Items of Interest

The progress that Canada is making toward becoming the world's center for the manufacture of pulp and paper is indicated in figures recently published by the Department of Trade and Commerce of Canada. For the year ended July, 1916, the exports of paper amounted to $21,678,868, of which 88 per cent went to the United States and 5.2 per cent to the United Kingdom. This total is an increase of 31 per cent over the figures for the year previous. The first export shipment of paper from Canada was made in 1892, amounting to a total of ninety-one dollars for that year. The total exports of paper, pulp, and pulp wood for the year ended July, 1916, were $40,865,266, of which the United States received 87 per cent and the United kingdom 6 per cent. The drain involved in this use of the Canadian forests, a source of national wealth, is likely to increase rather than diminish, and it is expected that much more stringent measures than in the past must be taken to prevent destruction by fire and to insure the restocking to valuable species of cut over and burned over areas.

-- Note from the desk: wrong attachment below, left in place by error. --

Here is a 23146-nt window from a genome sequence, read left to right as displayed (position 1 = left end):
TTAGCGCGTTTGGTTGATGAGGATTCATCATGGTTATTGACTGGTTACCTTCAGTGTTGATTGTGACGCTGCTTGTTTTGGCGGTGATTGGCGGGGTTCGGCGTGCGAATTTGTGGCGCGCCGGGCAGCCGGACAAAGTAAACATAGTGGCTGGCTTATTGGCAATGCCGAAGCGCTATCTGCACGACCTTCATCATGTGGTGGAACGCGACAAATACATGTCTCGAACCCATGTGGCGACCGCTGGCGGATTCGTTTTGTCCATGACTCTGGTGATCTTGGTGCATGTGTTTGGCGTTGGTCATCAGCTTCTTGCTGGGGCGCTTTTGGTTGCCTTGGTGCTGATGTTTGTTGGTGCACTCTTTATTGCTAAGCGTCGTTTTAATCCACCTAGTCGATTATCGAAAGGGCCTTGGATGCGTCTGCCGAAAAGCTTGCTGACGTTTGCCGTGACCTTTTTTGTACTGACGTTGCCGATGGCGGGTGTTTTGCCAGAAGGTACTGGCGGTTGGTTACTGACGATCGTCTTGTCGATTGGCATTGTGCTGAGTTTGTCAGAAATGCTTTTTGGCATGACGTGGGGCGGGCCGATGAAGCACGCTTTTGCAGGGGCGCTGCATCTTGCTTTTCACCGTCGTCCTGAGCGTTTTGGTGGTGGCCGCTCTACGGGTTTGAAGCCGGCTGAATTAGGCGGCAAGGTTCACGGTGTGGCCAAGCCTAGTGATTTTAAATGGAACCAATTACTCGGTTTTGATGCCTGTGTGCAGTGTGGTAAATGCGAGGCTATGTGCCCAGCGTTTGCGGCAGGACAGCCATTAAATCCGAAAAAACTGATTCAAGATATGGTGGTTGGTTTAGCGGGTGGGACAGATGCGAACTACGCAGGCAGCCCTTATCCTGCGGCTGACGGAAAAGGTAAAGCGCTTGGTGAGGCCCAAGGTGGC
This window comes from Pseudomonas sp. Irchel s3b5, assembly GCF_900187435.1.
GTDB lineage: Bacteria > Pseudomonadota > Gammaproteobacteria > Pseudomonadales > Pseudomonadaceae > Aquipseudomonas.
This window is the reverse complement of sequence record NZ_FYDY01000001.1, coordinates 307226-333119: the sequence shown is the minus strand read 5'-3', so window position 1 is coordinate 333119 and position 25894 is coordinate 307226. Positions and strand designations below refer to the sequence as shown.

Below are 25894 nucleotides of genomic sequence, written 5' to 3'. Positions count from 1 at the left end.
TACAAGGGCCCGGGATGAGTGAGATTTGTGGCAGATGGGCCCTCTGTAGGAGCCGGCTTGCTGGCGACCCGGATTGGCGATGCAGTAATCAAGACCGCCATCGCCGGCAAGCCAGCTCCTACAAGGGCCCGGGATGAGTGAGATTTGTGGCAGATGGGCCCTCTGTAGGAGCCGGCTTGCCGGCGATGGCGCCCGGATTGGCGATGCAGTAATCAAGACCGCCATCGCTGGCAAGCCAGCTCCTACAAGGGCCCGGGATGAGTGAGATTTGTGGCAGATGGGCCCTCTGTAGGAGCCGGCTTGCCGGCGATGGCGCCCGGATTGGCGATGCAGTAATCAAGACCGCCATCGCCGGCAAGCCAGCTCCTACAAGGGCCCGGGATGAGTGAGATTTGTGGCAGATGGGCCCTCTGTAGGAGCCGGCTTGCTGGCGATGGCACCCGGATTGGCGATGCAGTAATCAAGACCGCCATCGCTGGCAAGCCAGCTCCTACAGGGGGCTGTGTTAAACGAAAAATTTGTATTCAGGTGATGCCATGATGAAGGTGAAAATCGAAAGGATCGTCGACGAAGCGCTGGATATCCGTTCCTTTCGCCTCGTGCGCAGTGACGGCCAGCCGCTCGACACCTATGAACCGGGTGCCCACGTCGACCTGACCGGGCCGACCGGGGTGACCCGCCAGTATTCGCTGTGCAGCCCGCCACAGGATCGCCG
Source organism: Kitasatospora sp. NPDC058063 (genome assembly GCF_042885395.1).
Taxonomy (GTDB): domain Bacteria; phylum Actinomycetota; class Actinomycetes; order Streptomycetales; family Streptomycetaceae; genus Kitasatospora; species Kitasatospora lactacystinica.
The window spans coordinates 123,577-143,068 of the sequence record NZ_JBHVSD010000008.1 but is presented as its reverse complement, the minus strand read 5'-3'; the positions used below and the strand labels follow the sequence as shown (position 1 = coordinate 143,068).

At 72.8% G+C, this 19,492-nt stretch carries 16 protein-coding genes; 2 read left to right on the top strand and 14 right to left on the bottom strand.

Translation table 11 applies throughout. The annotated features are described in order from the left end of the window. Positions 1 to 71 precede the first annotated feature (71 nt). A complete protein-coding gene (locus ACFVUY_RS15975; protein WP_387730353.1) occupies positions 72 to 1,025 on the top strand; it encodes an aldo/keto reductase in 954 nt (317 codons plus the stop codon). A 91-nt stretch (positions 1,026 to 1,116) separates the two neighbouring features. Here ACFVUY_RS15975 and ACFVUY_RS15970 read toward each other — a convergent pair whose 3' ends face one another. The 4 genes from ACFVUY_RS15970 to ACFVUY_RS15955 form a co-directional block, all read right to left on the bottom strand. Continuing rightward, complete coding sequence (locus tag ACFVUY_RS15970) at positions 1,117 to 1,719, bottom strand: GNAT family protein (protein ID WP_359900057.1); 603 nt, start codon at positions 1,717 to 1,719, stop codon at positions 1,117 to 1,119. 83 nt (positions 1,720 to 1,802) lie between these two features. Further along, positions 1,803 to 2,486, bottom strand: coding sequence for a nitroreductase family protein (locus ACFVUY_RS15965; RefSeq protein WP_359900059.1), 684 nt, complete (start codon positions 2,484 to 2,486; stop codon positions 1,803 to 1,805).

The territory of East Africa comprises British East Africa, Uganda, German East Africa, and Zanzibar, having a total area of over 700,000 square miles and a population of more than 15,000,000. A few wealthy Britishers, having been first attracted to the country by the opportunity for hunting, recognized the agricultural possibilities of the highlands and acquired large holdings of rich land in the interior. It has been estimated that over 14,000,000 acres of land in this territory are at present under cultivation. By far the largest and most important part of this area consists of small native farms receiving crude and inefficient cultivation, but the European settler is becoming an important factor in the agricultural development. The products that seem to possess the greatest present-day value and the greatest promise for the future are cotton, coffee, sisal, rubber, and cattle.

April 14, 1917

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